Even your brain starts to sag with age


Magnetic resonance imaging analysis shows grey matter folds change with time – and with disease. Belinda Smith reports.


Yujiang Wang of Newcastle University in the UK and colleagues found the tension in the brain's outer layer of neurons decreases with time – an effect more pronounced in patients with Alzheimer's disease.
Newcastle University

As our skin loses its youthful elasticity and starts to droop, it seems the same happens to our grey matter too.

Researchers from Newcastle University in the UK and Brazil's Federal University of Rio de Janeiro mapped the folds of more than 1,000 brains and found male and female brains followed the same, simple law of folding.

They also found the tension on the cerebral cortex – the outer layer of neurons – decreases with age, an effect more pronounced in Alzheimer's disease patients. The work was published in the Proceedings of the National Academy of Sciences.

All mammal brains – from mice to whales – are covered with an array of folds. Some are more creased than others – for instance, a mouse brain is mostly smooth while a whale brain looks like a massive walnut.

This folding increases the brain's surface area, allowing it to pack in more cells. If you flattened out the creased parts of a human's grey matter, for instance, you'd end up covering around three A4 sheets of paper.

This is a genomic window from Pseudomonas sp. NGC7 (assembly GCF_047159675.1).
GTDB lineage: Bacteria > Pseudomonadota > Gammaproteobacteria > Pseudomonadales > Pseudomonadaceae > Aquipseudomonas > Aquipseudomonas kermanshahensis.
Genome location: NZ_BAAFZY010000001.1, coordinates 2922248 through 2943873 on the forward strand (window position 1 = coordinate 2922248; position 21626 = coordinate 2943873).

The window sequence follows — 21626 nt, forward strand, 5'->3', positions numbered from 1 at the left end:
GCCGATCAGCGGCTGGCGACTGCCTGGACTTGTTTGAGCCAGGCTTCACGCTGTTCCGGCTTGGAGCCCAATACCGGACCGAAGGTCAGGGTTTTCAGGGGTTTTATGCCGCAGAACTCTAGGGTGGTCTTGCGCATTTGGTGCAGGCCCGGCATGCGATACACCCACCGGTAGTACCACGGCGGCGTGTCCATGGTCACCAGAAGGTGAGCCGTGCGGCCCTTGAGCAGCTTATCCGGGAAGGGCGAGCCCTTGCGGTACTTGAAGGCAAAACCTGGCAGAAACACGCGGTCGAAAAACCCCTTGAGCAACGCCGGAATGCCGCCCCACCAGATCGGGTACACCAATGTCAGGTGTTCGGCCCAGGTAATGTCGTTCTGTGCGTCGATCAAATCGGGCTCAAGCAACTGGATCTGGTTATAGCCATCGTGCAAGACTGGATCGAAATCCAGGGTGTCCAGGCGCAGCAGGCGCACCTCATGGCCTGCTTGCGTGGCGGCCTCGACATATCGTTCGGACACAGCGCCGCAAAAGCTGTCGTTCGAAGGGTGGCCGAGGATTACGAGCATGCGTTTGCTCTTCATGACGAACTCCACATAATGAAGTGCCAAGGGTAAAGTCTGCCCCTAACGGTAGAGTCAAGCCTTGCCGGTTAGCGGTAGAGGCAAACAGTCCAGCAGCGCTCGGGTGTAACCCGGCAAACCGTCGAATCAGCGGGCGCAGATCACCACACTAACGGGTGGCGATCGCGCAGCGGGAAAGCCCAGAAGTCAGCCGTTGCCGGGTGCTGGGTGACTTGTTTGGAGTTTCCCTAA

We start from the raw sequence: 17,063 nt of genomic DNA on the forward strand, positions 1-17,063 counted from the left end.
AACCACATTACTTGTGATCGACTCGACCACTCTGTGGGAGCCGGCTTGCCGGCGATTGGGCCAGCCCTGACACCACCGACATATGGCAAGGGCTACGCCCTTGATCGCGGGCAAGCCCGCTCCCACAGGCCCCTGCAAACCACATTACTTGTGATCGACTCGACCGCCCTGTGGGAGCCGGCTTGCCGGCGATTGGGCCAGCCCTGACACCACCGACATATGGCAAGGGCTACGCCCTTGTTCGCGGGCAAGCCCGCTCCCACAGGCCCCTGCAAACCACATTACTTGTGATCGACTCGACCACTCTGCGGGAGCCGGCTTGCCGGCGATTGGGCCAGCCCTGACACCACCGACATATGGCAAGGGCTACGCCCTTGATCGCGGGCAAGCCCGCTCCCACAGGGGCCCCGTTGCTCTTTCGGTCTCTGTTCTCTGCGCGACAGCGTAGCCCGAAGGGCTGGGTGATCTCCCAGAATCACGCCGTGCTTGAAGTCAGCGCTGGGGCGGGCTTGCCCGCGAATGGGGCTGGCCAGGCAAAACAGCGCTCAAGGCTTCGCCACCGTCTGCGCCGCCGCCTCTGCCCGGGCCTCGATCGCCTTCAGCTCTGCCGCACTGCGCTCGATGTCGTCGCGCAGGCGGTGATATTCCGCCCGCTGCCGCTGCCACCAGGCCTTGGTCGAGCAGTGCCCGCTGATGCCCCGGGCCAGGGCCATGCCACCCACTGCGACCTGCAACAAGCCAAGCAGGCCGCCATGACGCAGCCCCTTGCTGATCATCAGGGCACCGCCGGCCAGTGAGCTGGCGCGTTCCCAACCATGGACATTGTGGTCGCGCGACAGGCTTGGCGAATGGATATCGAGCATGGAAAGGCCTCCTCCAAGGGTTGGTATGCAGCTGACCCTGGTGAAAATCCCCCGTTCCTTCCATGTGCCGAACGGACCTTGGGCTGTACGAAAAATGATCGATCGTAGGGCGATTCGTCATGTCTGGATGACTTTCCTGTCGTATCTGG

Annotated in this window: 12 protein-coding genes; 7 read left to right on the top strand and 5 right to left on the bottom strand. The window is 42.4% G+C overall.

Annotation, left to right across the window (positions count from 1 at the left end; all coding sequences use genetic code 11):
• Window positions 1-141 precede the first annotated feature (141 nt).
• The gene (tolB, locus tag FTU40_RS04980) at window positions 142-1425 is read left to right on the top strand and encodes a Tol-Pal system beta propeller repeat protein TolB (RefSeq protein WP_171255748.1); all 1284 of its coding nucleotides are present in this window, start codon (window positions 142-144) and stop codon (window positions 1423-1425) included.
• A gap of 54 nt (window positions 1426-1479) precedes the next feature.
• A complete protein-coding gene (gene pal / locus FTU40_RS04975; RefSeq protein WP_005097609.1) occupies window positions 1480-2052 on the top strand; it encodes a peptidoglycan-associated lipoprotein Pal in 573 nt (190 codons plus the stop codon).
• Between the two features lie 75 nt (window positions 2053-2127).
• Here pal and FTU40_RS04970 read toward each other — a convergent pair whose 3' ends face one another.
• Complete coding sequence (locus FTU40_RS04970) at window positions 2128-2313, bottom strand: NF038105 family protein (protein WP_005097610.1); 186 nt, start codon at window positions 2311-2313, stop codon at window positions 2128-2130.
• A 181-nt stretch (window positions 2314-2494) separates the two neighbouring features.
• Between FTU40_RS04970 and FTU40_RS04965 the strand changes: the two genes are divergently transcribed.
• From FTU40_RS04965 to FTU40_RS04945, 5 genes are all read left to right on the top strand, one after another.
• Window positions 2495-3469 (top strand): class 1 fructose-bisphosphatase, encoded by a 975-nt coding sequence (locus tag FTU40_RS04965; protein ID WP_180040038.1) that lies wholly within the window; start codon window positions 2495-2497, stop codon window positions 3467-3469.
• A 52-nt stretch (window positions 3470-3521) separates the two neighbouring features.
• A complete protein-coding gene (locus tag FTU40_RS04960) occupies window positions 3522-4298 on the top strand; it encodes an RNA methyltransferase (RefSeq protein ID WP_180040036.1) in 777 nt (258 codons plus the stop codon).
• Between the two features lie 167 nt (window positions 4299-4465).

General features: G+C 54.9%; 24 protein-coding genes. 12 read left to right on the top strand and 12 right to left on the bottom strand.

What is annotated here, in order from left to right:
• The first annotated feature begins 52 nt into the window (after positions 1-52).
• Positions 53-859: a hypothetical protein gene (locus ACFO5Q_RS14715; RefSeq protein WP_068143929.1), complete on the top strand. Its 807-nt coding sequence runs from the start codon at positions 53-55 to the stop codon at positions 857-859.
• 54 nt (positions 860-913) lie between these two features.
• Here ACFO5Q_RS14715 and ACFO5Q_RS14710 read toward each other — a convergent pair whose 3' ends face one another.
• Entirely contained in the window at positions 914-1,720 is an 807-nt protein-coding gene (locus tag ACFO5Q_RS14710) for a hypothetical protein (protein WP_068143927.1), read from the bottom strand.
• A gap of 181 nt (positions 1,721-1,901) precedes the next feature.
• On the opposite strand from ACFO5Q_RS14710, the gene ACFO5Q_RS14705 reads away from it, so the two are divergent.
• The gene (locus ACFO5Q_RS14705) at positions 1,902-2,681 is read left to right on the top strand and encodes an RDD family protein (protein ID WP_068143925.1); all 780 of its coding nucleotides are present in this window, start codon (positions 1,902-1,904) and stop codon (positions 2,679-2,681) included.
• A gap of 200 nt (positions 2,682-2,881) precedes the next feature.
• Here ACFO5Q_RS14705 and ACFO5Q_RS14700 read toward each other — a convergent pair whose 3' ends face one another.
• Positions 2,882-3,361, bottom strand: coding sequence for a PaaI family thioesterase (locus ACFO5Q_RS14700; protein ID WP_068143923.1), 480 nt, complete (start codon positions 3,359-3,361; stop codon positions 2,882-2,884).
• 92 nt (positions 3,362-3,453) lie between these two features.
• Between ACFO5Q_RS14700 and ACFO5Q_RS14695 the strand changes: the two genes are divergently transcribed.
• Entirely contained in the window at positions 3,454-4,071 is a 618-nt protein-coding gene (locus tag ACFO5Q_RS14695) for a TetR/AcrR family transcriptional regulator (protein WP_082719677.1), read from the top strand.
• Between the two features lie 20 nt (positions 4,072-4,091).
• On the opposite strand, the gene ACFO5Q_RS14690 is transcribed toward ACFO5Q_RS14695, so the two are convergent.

Still, no one had seen if links between ageing, sex and diseases affected those brain folds. Does a female brain age differently to a male's?

So Newcastle University's Yujiang Wang and her crew examined magnetic resonance images of healthy brains to measure the total grey matter surface area and thickness of the cortex.

They found while female brains were slightly smaller, with less volume and were less folded than male brains of the same age, cortical tension dropped in the same way as both sexes aged.

And when they analysed brains from those with Alzheimer's disease from the Alzheimer's Disease Neuroimaging Initiative database, the change in brain folding was significantly different.

Brains seemed saggier, "akin to premature ageing of the cortex", Wang says.

So what causes grey matter to droop?

It could be due to shifts in the underlying white matter – the connections between brain regions – or even down to the pressure of the fluid in which the brain is bathed (called cerebral spinal fluid).

  1. http://dx.doi.org/10.1073/pnas.1610175113
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